Negotiation Workshop Faculty – Winter

Robert MnookinRobert Mnookin

I left Stanford Law School and arrived here at HLS in 1993 to become the Samuel Williston Professor of Law, the Chair of the Program on Negotiation at Harvard Law School, and the Director of the Harvard Negotiation Research Project.

My interests and approach to negotiation and conflict resolution are broadly interdisciplinary and I enjoy drawing on economics and psychology in my work. Outside the academy, I have had the opportunity to apply my approach to a remarkable range of problems, both public and private. I have successfully mediated many complex commercial disputes. Over the years I have also taught numerous workshops for corporations, governmental agencies and law firms throughout the world and trained many executives and professionals in negotiation and mediation skills.

Before joining the Harvard Faculty, I was the Adelbert H. Sweet Professor of Law at Stanford Law School and the Director of the Stanford Center on Conflict and Negotiation, an interdisciplinary group concerned with overcoming barriers to the negotiated resolution of conflict. I received my A.B. in Economics from Harvard College in 1964 and my law degree from Harvard Law School in 1968. After serving as a law clerk to Supreme Court Justice John M. Harlan, I joined the San Francisco law firm of Howard, Rice, Nemerovski, Canady, Robertson & Falk. I began teaching law at Boalt Hall, U.C. Berkeley, in 1972 and was on the Stanford Faculty from 1981 until 1993. I have been a Visiting Fellow at Wolfson College, Oxford University, a Visiting Professor of Law at Columbia Law School, and the holder of the Francqui International Chair at the University of Leuven in Belgium. In 2006 – 2007 I was a Fellow at the Center for Advanced Study in the Behavioral Sciences at Stanford University. I am a member of the American Academy of Arts and Sciences.

I have written or edited eleven books and numerous scholarly articles. In addition to Beyond Winning: Negotiating to Create Value in Deals and Disputes and Bargaining with the Devil, other books relating to dispute resolution include Kissinger the Negotiator: Lessons from Dealmaking at the Highest Level (with James K. Sebenius and R. Nicholas Burns), Negotiating on Behalf of Others, an exploration of the role of agents in negotiation which I co-edited with Professor Lawrence Susskind; Barriers to Conflict Resolution, a joint project with members and associates of the Stanford Center on Conflict and Negotiation, and Dividing the Child: Social and Legal Dilemmas of Custody (with Eleanor Maccoby), an empirical study which examines the social, legal and economic realities of how divorcing parents make arrangements for their children. My most recent book is The Jewish American Paradox: Embracing Choice in a Changing World. My best-known law review article is probably “Bargaining in the Shadow of the Law: The Case of Divorce,” written with Lewis Kornhauser and published in the Yale Law Journal. My current research projects include interviewing every living American Secretary of State about their most difficult diplomatic negotiations (together with Professors Nicholas Burns of the Kennedy School and James Sebenius.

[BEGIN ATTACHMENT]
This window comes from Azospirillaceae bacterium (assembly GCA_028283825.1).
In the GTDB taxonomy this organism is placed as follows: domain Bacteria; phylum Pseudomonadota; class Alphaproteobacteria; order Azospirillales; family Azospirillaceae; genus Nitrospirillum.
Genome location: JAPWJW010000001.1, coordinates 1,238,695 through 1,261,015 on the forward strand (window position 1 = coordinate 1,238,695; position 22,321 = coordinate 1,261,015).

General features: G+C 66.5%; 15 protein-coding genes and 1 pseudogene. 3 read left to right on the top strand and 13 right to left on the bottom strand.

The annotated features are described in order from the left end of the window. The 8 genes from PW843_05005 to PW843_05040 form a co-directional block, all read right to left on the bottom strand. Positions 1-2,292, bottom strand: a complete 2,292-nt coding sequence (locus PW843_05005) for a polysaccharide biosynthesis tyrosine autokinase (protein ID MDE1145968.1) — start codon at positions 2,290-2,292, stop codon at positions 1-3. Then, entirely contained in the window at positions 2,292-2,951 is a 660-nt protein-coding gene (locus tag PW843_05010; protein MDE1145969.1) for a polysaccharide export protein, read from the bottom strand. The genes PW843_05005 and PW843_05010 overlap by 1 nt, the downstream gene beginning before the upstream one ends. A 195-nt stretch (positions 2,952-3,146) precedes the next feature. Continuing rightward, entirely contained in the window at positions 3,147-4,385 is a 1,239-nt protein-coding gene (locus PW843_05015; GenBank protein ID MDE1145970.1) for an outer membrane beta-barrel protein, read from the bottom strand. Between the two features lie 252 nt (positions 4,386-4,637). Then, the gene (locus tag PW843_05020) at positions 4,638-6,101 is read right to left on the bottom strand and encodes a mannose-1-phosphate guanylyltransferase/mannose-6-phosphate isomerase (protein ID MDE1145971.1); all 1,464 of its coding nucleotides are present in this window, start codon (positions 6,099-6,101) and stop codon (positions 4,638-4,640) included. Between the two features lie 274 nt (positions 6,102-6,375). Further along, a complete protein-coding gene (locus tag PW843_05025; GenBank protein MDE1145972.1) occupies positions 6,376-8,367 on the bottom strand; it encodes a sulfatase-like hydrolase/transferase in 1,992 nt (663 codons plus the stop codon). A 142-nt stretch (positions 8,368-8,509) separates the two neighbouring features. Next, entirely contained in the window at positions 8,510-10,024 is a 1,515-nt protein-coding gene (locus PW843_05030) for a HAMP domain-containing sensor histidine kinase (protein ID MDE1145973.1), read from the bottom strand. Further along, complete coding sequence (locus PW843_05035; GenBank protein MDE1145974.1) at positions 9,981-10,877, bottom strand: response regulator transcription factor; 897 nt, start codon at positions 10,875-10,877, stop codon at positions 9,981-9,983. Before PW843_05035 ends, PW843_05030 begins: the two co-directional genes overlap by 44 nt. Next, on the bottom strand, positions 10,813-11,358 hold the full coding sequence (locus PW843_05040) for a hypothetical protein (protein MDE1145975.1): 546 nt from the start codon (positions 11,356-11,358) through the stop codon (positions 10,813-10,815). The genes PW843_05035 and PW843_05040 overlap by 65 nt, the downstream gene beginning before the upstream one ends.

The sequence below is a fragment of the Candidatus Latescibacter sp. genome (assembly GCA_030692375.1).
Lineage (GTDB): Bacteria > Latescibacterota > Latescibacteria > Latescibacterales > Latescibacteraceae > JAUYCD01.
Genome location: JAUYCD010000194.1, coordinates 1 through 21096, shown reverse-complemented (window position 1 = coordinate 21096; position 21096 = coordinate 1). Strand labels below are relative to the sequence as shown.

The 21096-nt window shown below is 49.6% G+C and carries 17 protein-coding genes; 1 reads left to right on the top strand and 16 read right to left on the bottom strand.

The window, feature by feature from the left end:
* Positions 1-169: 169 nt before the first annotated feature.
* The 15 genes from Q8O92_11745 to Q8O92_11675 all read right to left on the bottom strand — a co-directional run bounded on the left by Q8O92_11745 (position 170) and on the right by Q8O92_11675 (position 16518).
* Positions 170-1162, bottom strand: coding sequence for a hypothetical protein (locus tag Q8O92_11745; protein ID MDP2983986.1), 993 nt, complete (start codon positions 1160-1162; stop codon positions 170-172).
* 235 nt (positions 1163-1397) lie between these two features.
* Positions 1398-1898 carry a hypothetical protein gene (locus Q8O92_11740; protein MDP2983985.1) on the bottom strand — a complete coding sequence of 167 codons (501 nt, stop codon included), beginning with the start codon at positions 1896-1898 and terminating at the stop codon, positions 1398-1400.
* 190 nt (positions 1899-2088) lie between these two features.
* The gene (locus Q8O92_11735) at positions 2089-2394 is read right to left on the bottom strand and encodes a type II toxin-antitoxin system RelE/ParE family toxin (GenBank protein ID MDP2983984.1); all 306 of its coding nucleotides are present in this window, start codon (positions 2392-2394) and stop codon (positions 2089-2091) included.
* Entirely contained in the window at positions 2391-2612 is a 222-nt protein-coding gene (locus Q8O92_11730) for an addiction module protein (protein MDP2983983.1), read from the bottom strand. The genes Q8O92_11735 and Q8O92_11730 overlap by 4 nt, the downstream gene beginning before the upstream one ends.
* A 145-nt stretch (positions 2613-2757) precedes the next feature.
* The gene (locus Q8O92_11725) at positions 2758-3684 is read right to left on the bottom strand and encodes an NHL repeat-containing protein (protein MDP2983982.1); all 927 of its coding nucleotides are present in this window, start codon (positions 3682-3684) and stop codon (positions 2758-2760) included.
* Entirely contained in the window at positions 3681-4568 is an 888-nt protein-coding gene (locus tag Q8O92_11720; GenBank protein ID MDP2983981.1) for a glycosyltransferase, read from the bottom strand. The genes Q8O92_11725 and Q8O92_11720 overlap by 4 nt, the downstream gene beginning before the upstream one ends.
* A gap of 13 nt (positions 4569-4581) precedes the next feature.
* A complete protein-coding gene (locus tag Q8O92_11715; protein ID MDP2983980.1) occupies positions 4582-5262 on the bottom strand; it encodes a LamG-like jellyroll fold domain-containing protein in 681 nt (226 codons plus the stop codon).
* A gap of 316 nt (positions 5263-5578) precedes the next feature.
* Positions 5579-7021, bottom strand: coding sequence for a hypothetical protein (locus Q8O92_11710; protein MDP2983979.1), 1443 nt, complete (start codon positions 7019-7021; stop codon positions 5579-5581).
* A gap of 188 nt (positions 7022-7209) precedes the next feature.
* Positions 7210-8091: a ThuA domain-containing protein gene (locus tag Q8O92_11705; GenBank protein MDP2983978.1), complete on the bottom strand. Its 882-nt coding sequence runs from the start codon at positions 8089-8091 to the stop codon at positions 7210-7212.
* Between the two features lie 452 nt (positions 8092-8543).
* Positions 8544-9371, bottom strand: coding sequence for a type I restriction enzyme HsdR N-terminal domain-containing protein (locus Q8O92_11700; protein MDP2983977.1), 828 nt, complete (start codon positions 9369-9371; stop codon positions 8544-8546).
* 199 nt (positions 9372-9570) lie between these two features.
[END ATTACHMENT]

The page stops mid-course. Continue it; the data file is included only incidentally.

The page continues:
Erica Ariel Fox

I graduated from Harvard Law School in 1995 and started teaching the Negotiation Workshop in 1996. With a year off time and again, I’ve taught the Winter Workshop since then. I love coming back to spend January with students and the teaching team who’ve worked together over so many years. I remember my own Winter Workshop as a time of immense learning and growth.

After the attacks of September 11th, 2001, I felt a strong pull to understand what we in the conflict resolution field were missing. In 2002 I founded the Harvard Negotiation Insight Initiative at PON, which I directed through 2008. HNII researched diverse and non-conventional fields, including mythology, depth psychology, and contemplative traditions, looking for links to modern-day negotiation theory and best practice.

Coming out of those years of exploration, I developed a framework and a methodology for mastering your inner life as the basis for how to deal with people in the outside world. I wrote and published a book on this topic called Winning From Within: A Breakthrough Method for Leading, Living, and Lasting Change. The book is a New York Times bestseller and is published in 15 languages. Today I’m a Regular Contributor at Forbes, writing Op-Eds applying “the inner life of the leader” to current news events. The second week of the Winter Workshop touches on some of these themes.